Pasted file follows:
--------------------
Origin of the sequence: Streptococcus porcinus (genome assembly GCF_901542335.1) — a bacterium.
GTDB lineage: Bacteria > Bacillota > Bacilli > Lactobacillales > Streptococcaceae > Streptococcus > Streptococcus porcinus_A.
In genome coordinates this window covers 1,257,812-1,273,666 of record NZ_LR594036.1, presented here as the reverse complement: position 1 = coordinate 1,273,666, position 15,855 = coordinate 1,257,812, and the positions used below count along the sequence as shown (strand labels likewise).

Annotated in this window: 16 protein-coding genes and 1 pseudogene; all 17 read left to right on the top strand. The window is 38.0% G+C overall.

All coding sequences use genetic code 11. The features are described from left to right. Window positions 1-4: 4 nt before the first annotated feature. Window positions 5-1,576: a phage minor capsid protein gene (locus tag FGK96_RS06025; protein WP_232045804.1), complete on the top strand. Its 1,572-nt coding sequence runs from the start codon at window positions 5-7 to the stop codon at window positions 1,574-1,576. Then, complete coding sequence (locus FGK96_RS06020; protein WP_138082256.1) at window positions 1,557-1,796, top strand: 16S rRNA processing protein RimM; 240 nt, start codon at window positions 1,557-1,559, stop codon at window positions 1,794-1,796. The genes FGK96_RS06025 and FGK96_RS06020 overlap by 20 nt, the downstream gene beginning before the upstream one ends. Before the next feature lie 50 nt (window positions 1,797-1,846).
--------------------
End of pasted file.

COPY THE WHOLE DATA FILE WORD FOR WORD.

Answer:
Origin of the sequence: Streptococcus porcinus (genome assembly GCF_901542335.1) — a bacterium.
GTDB lineage: Bacteria > Bacillota > Bacilli > Lactobacillales > Streptococcaceae > Streptococcus > Streptococcus porcinus_A.
In genome coordinates this window covers 1,257,812-1,273,666 of record NZ_LR594036.1, presented here as the reverse complement: position 1 = coordinate 1,273,666, position 15,855 = coordinate 1,257,812, and the positions used below count along the sequence as shown (strand labels likewise).

Annotated in this window: 16 protein-coding genes and 1 pseudogene; all 17 read left to right on the top strand. The window is 38.0% G+C overall.

All coding sequences use genetic code 11. The features are described from left to right. Window positions 1-4: 4 nt before the first annotated feature. Window positions 5-1,576: a phage minor capsid protein gene (locus tag FGK96_RS06025; protein WP_232045804.1), complete on the top strand. Its 1,572-nt coding sequence runs from the start codon at window positions 5-7 to the stop codon at window positions 1,574-1,576. Then, complete coding sequence (locus FGK96_RS06020; protein WP_138082256.1) at window positions 1,557-1,796, top strand: 16S rRNA processing protein RimM; 240 nt, start codon at window positions 1,557-1,559, stop codon at window positions 1,794-1,796. The genes FGK96_RS06025 and FGK96_RS06020 overlap by 20 nt, the downstream gene beginning before the upstream one ends. Before the next feature lie 50 nt (window positions 1,797-1,846).